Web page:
There were like 200 of us and we broke up into 15 groups or so. In our small groups, we thought of ideas and things that our city needed. I was actually pretty happy with the results. Part of me was afraid it'd be filled with parents who wanted better education ("hold teachers accountable, education is blah blah blah") but it wasn't, it was just random concerned citizens like myself. We decided Wichita needed better public transportation, a recycling program, more housing options, a more diverse workforce (right now we really still live and die with the aircraft industry, which nobody is happy about), even preventing urban sprawl. Shit, I thought everyone besides me loved urban sprawl!
Someone said that we needed to kill Wichita's "inferiority complex" and it was like a new light in the room... we all knew exactly what he was talking about. We're practically conditioned here to think that this is a little, crappy, blue-collar town with nothing to do, when there's nothing further from the truth. Wichita is a really great place to live. Nobody in the country would think of us that way... we're ultra-conservatives and under-educated, I hear it all the time. But the visioneering consultant guy said we're well ahead of the national average in terms of the percentage of adults with at least some college education. He also told us that Wichita was weird because everytime you ask someone in Wichita how big we are, we answer, "350,000 people," because there are in fact 350,000 people living in the Wichita city limits. Other cities in the nation usually "see" their population differently though - as the outlying areas. Kansas City people even claim outlying states. We're a community of 500,000 people when you look at it that way, but nobody here ever looks at it that way, we're all just stuck.
So, just for the fun of it, and to remind me and everybody how much I love my town (and after tonight I know I'm not the only one), here's a list:
Spacefem's Eight Great Things About Wichita
- Fly 92.7 is the coolest radio station ever, and it's even still local, not corporate-owned.
- Warren Theaters the owner would have made a bad mayor, but he makes a great movie theater. it's still $7.00 a ticket max ($5.00 for matinee and students, $2.00 at the cheap theaters) and concessions are reasonable.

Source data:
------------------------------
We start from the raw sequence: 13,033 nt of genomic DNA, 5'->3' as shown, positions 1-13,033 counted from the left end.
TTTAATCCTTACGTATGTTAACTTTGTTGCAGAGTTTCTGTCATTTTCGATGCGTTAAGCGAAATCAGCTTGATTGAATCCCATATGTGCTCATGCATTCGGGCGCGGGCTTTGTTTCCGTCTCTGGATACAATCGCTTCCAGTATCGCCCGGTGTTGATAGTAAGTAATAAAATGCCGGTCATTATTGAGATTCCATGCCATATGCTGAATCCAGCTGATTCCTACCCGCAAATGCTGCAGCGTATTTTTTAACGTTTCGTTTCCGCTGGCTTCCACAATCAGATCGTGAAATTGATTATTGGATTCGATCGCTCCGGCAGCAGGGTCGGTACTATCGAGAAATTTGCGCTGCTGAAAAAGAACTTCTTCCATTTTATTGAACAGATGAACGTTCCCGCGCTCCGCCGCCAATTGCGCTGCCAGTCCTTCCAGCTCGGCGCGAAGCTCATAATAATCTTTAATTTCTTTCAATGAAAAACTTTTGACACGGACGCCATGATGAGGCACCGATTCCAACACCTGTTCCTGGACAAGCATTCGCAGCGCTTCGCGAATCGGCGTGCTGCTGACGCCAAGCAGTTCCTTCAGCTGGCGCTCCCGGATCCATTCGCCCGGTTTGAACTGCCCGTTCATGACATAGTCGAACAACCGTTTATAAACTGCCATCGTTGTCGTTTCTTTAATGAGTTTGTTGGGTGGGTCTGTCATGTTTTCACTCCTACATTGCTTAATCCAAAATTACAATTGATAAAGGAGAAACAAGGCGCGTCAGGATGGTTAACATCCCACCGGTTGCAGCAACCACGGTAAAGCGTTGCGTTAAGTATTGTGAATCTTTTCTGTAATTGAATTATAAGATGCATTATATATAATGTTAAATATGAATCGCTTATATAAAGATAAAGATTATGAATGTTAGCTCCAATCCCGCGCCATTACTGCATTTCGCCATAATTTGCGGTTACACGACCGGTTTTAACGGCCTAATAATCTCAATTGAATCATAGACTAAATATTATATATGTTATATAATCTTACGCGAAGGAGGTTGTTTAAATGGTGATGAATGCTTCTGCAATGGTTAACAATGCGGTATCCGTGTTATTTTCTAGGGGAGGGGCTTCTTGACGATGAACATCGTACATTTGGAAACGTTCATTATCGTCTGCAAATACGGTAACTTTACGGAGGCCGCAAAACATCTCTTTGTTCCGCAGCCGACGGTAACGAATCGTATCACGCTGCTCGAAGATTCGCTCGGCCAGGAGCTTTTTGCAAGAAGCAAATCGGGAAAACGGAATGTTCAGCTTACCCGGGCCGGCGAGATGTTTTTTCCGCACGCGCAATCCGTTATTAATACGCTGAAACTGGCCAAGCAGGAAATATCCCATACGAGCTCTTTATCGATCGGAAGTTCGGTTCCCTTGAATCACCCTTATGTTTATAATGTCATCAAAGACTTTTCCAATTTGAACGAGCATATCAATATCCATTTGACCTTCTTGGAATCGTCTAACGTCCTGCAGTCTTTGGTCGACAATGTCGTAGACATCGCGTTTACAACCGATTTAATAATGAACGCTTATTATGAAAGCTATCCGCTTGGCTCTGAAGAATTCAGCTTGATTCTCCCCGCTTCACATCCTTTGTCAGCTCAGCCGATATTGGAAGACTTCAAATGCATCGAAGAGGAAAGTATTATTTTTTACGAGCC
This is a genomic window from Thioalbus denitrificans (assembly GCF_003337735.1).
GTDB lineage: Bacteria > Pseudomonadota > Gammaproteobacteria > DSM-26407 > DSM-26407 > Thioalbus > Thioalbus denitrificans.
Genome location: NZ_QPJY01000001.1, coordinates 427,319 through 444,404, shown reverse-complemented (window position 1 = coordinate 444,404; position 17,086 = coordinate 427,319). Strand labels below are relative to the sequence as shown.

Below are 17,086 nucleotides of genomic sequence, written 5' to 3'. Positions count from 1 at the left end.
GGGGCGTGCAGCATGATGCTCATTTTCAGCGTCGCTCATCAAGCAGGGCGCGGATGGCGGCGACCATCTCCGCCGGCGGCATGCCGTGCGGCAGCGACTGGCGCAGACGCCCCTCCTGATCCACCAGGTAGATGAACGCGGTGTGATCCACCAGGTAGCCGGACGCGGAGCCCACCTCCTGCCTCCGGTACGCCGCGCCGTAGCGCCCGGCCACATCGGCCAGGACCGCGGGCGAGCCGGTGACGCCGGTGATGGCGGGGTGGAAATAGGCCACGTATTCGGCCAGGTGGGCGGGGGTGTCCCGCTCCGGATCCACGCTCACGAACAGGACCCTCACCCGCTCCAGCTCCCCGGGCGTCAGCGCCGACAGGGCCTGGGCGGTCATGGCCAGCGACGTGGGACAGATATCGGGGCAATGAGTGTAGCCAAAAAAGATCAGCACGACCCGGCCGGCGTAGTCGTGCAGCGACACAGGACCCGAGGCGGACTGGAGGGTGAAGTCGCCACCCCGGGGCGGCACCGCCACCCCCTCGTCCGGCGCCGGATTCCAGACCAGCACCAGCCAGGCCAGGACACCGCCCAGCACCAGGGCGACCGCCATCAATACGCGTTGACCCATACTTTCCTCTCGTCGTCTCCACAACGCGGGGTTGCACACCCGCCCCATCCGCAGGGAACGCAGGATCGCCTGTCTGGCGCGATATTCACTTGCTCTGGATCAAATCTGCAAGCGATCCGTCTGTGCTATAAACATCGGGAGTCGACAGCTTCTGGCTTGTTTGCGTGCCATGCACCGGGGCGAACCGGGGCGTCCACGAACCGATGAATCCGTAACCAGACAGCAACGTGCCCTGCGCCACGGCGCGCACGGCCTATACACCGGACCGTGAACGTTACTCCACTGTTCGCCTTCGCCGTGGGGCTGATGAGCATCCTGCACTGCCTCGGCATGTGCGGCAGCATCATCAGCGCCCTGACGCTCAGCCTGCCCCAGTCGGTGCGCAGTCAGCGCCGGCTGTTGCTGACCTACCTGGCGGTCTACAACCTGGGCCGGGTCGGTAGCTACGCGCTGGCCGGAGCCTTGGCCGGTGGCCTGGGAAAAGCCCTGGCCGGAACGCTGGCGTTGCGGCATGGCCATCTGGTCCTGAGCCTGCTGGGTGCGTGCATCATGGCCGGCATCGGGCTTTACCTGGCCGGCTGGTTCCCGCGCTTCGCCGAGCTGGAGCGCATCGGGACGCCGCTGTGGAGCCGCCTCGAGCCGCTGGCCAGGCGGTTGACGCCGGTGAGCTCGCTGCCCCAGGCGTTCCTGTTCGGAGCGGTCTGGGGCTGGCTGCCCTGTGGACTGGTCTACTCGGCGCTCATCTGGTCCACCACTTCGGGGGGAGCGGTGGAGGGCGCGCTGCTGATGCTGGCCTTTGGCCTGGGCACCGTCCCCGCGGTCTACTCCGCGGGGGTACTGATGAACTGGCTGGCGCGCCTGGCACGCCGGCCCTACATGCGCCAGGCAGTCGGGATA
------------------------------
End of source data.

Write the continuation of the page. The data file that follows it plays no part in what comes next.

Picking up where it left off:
- Riverfest the annual festival. You can't miss it - there's parades and art fairs and concerts and the whole bit.
- Old Town we still have a single downtown place to party, where all the bars are. Lots of cool local places, bands that play outside, ample parking.
- Villiage Flea Market maybe I just love flea markets, I dunno, but this is the biggest and best one ever. no better way to spend saturday.
- The Zoo I love zoos - I've been to the sacramento one now in addition to Kansas City, Topeka, and St. Louis. St. Louis still has a mighty fine zoo, but the others are nothing in comparison to the Sedgwick County zoo, right up the street from me. It's perfectly laid out with tons of exibits.
- The Eagle Our newspaper does a fantastic job of making this feel like a close-knit community (of half a million people). They publish my letters (yay for that!), have the funniest most random opinion line ever, do a great job on the Friday GO! section so we know what's going on. They're a little biased sometimes (earlier this week they quoted Kerry as saying, "I do not want to claim that God is on our side". and that was the quote. they left off the other half. they got a letter about that... not from me, but it was funny)
- The River The Arkansas (pronounced are-kan-sass, thank you very much) winds through the west side. my usericon pic is of one of the bridge sculptures. there's a bike path so you can go all the way down it. very fun.
I can think of lots of other great things... the fact that you can drive anywhere in the city in 30 minutes, the Chelsea restaurant, the museums on the river, but it all boils down to the fact that I'm reminded again and again how nice this city really is. I'd be happy never leaving here. Sure, other cities have good zoos and rivers and newspapers but I've lived in those cities, they're not like Wichita. Here, you feel like you know everybody. You go to the theater, and run into people you work with or go to church with. Everyone has circles and winds into what's going on. It's really nice and I really like it.